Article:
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The spectacle of right-wingers like Michele Bachmann throwing around accusations that State Department deputy chief Huma Abedin is a secret agent of the Muslim Brotherhood has been remarkably information-free. So we decided to trace the most ardent supporter's case for radical Islamic infiltration of the U.S. government. The results are a tangled, convoluted mess.

Bachmann's request that the State Department investigate Abedin, who has been a longtime aide to Secretary of State Hillary Clinton, for "potential Muslim Brotherhood infiltration," has been roundly rejected by other Republicans as "potentially dangerous" (that would be House Speaker John Boehner) and as "specious and degrading attacks" (that would be Sen. John McCain). But now Newt Gingrich has come back with an editorial in Politico this morning in which he praises Bachmann and four other Tea Party Republicans for asking brave questions about national security. "Whose advice we rely on becomes central to national security," he writes. "Asking who the advisers are, what their prejudices are and what advice they give is a legitimate — indeed, essential — part of any serious national security system." Gingrich is appalled that Bachmann and what he's dubbed the National Security Five have been silenced, comparing the threat of high-level governmental infiltration, by one has to assume Abedin, to Nazis and the KGB. "It’s as though our leaders have forgotten every lesson of the 1930s about fascism, Nazism and communism and every lesson from 1945 to 1991 about communism." We say you have to assume he means Abedin because Gingrich doesn't name her. 

Which has sort of been par for the course for this bizarre episode. While the rectitude of labeling a high-level government official as a foreign agent has been hotly debated, few —  on either side — have bothered to delve into the basis of the allegations. Well, Mr. Gingrich, not everybody has ignored the extensive threads that allegedly tie Abedin to extreme Islamic forces. We looked. We picked through a 37-page paper by controversial writer and supposed former Jihadist Walid Shoebat that claims to have all the evidence Bachmann needed to write that letter in confidence. Several conservative sites have quoted Shoebat in their anger at Abedin defenders. (One calls him a "terrorism expert.") So guys: This is what the Abedin-questioners believe.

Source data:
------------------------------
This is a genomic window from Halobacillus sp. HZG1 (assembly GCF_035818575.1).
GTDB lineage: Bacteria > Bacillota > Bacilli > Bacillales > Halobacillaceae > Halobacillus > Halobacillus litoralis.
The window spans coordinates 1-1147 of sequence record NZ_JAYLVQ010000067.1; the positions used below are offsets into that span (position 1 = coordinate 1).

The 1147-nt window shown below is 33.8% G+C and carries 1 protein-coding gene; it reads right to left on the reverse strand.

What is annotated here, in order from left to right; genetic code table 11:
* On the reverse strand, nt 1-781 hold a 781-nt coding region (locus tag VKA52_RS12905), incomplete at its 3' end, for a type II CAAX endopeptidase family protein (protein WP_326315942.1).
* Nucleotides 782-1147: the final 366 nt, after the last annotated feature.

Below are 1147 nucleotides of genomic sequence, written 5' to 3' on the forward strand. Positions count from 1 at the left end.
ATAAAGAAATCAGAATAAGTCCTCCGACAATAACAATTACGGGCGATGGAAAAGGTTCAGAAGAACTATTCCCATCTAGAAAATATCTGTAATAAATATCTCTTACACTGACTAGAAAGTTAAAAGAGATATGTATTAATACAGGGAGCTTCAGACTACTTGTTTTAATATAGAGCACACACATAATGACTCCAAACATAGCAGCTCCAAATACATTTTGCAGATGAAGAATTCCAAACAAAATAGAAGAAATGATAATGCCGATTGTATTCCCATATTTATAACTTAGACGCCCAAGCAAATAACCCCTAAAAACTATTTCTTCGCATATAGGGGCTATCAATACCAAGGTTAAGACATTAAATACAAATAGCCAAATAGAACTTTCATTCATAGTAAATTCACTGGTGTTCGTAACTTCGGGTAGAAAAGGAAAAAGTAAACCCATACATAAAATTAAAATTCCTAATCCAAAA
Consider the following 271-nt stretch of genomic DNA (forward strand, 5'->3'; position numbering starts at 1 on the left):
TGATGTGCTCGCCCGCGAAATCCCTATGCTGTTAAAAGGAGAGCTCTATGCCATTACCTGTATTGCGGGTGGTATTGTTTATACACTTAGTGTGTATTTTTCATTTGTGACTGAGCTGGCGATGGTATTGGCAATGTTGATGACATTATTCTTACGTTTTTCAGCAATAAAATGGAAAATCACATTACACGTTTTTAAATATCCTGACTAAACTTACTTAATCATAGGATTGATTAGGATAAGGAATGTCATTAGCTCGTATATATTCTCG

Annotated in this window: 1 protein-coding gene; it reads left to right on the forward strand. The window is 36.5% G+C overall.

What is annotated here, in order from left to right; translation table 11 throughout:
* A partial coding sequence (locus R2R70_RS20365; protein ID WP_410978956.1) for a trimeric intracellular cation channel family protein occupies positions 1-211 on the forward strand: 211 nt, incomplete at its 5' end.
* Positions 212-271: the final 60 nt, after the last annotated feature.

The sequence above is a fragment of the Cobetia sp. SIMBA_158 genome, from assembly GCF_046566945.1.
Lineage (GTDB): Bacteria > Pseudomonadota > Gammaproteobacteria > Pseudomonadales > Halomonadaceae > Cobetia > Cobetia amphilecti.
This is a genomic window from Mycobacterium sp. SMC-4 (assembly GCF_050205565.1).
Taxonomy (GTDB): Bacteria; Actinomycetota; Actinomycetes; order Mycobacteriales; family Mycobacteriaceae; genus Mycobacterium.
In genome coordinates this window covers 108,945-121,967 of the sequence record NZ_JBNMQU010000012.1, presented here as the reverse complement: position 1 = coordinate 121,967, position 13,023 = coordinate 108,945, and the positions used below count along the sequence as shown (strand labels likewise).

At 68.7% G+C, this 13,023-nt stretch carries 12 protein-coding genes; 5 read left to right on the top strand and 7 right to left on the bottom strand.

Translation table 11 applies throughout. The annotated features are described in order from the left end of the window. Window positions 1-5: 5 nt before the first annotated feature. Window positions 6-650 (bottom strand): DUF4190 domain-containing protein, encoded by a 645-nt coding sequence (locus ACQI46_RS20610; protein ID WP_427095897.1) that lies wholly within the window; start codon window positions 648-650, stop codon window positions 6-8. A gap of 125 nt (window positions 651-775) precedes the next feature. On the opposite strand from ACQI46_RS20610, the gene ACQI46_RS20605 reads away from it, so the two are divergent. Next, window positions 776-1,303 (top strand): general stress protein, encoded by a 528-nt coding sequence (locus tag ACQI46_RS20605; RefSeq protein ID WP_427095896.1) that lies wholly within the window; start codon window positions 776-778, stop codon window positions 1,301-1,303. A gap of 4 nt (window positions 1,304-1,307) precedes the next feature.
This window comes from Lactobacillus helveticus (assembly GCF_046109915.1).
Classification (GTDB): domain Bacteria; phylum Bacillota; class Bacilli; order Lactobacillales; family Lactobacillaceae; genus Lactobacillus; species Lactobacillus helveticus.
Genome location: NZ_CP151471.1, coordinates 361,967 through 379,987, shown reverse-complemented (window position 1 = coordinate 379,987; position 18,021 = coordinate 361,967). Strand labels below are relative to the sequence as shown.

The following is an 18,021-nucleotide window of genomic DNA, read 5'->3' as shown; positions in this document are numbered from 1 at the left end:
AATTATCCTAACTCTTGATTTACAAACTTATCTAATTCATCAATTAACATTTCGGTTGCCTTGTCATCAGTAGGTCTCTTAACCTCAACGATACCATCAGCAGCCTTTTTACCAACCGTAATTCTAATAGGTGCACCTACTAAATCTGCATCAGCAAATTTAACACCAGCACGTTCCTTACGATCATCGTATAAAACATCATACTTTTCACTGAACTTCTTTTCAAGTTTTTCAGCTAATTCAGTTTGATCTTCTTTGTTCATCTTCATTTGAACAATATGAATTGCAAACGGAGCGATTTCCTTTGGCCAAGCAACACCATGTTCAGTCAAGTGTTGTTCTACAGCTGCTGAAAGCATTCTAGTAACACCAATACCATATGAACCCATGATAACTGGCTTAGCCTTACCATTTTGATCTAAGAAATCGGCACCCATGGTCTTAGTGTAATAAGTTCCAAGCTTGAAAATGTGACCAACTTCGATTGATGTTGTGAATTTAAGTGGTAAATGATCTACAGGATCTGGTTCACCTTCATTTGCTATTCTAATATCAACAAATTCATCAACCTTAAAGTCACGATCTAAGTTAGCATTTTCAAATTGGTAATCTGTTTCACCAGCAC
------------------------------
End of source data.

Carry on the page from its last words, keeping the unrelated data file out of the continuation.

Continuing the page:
Shockingly, the connections are indeed a little nuts. From person to person, you kind of have to do a somersault to get from Huma Abedin to the Muslim Brotherhood. That is, if you believe the connections at all. Some of the ties to extreme Islamism and terrorism could not be verified by anything on the web other than ultra-conservative sites or Arabic Wikipedia. Most have to do with Huma's mother Saleha, who Shoebat claims was very intimate with Muslim Brotherhood leaders like Yusuf al-Qaradawi. And some evidence Shoebat picked up before it was conveniently erased. It gets so crazy that Shoebat manages to connect Huma Abedin to Osama bin Laden. 

But take a look for yourself! Below, the visual, interactive representation of the alleged connection between Huma Abedin and the Muslim Brotherhood. 

Photos: AP, Reuters

This article is from the archive of our partner The Wire.

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